Written by SOLVE Jesuit Volunteer Northwest Member Lauren McKenna
@ Willow Creek 12/11/2012
Interested in striding through a creek in December? How about chopping down willows in the rain? If not, Deer Park will do it!
This week, teacher John and a student were joined by another student, new to Willow Creek, to explore creek life and create native plant stakes. First order of business: get waders on, a challenge in itself. Second, get IN the creek, another challenge as rain makes this thing called slippery mud. After learning a little about the how and why of macroinvertebrate sampling, John and the two students tried their best to find signs of life. The best time to sample is earlier in the fall and spring, but it’s good practice, right?! We did find what may have been a New Zealand mudsnail (hopefully not!), but mostly rocks and lots of water.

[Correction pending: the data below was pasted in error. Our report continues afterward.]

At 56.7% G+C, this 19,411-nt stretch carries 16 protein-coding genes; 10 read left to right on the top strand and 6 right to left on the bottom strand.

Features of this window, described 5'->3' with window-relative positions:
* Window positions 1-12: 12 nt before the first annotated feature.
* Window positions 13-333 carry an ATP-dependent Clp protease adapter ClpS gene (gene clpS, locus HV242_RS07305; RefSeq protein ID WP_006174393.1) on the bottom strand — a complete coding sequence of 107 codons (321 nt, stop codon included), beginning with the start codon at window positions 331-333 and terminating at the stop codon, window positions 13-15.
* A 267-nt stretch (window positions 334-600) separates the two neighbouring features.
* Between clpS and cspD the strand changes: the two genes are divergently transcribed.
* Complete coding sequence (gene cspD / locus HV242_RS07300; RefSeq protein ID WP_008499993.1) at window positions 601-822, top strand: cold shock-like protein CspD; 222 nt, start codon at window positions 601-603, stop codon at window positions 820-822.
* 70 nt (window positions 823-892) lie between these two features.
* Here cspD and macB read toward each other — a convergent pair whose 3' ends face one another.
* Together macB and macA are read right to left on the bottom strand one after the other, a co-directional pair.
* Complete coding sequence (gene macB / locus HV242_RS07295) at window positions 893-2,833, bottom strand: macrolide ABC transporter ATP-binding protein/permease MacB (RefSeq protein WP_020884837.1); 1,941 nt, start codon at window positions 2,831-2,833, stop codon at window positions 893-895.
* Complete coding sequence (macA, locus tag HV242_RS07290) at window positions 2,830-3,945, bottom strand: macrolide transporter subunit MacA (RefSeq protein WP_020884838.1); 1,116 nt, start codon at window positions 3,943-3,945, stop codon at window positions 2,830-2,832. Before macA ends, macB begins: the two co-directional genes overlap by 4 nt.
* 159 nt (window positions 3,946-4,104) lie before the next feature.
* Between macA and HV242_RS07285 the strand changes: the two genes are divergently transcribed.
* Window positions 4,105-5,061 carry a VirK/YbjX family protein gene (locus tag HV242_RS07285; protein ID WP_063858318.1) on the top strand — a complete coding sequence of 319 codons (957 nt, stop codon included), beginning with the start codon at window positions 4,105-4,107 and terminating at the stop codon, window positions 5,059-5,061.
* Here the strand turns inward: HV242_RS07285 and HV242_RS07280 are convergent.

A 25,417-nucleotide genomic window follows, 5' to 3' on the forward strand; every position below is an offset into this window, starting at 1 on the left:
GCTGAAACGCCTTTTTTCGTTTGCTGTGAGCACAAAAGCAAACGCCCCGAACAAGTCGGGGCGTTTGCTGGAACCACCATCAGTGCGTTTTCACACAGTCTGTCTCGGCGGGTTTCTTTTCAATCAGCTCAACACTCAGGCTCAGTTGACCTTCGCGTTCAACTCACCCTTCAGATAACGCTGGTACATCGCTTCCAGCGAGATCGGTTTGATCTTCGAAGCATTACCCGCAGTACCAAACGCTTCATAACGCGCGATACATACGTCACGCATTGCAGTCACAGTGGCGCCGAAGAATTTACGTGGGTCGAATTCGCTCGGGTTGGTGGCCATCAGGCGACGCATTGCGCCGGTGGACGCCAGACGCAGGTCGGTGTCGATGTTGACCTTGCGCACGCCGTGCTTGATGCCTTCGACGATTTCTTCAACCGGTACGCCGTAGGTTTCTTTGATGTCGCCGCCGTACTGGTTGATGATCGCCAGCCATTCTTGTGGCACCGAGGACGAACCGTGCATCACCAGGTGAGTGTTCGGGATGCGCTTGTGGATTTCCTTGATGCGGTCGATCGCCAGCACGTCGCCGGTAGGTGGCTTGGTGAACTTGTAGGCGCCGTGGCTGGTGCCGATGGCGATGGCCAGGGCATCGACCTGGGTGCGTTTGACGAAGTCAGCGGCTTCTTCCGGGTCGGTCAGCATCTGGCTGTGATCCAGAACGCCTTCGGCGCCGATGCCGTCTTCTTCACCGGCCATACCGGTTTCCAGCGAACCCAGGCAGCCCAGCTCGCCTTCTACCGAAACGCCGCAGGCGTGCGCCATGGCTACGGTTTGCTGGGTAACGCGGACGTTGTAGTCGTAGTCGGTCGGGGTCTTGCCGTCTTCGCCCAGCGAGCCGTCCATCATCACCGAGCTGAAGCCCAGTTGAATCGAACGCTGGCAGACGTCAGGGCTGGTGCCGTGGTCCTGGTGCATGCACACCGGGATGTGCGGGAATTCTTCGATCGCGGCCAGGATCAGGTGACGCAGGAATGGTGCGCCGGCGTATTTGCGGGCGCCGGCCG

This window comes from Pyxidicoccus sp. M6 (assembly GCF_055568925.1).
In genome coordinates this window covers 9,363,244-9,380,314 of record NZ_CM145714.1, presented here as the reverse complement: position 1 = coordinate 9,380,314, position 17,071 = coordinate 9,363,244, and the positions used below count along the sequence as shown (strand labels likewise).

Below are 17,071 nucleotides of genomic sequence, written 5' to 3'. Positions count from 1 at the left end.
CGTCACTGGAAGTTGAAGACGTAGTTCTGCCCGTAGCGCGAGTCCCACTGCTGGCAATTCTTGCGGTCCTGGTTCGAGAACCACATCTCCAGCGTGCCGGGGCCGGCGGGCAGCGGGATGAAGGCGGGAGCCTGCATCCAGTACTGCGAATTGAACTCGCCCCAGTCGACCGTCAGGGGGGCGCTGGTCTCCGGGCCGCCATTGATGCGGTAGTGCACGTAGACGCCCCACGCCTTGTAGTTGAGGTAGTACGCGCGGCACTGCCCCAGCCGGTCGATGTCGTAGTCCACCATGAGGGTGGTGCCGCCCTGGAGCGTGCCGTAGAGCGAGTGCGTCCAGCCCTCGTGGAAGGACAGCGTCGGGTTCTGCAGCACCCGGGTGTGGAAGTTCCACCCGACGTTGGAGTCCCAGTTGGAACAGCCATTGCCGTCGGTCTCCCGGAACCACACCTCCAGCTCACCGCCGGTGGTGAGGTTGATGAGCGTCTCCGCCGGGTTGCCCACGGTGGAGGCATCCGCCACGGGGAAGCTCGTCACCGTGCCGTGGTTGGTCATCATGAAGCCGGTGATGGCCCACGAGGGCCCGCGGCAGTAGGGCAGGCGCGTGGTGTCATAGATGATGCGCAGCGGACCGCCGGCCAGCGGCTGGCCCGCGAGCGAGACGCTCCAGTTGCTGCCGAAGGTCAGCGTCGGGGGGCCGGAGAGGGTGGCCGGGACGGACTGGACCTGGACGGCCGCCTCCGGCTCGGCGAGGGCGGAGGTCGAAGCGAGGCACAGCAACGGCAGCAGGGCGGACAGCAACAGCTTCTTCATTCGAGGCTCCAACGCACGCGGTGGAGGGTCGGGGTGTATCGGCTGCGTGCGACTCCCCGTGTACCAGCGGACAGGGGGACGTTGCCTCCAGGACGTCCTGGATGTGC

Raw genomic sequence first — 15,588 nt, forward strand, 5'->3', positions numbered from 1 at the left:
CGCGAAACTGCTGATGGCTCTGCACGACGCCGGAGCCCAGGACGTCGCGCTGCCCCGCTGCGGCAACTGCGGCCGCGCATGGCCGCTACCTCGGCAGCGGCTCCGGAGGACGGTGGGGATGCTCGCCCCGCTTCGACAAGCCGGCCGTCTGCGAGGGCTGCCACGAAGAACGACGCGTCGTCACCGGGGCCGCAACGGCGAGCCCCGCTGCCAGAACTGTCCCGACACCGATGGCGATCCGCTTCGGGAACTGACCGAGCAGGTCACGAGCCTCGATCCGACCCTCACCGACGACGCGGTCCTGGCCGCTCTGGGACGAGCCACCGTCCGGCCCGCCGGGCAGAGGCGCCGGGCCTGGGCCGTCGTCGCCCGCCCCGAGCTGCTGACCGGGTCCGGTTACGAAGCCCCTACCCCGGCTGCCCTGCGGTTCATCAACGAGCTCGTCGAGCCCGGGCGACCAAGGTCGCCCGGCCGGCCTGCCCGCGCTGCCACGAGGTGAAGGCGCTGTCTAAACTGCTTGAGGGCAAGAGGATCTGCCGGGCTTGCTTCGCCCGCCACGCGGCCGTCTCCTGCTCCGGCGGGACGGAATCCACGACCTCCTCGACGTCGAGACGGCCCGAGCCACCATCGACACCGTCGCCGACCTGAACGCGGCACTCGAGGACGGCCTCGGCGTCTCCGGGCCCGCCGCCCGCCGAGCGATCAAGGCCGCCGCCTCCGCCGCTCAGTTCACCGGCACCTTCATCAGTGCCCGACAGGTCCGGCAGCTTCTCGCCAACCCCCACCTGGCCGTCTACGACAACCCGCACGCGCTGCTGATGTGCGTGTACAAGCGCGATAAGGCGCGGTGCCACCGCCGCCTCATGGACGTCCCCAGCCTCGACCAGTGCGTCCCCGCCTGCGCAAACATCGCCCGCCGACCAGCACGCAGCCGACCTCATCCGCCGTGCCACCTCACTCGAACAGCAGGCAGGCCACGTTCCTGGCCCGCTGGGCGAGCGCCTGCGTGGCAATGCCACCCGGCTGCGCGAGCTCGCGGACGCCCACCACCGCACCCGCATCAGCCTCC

Next order of business: willow and ninebark stakes. Both willow (genus Salix) and Pacific ninebark (Physocarpus capitatus) contain plant growth hormones (auxins) that allow it to root quickly from a cutting. The group found some willows and ninebark large enough to harvest from and made about 20 stakes from them and placed them throughout riparian area of the creek, much of which is covered in reed canary grass, which these stakes will help rid of!
Thank you, Deer Park! Proof again that there is might in small groups, too!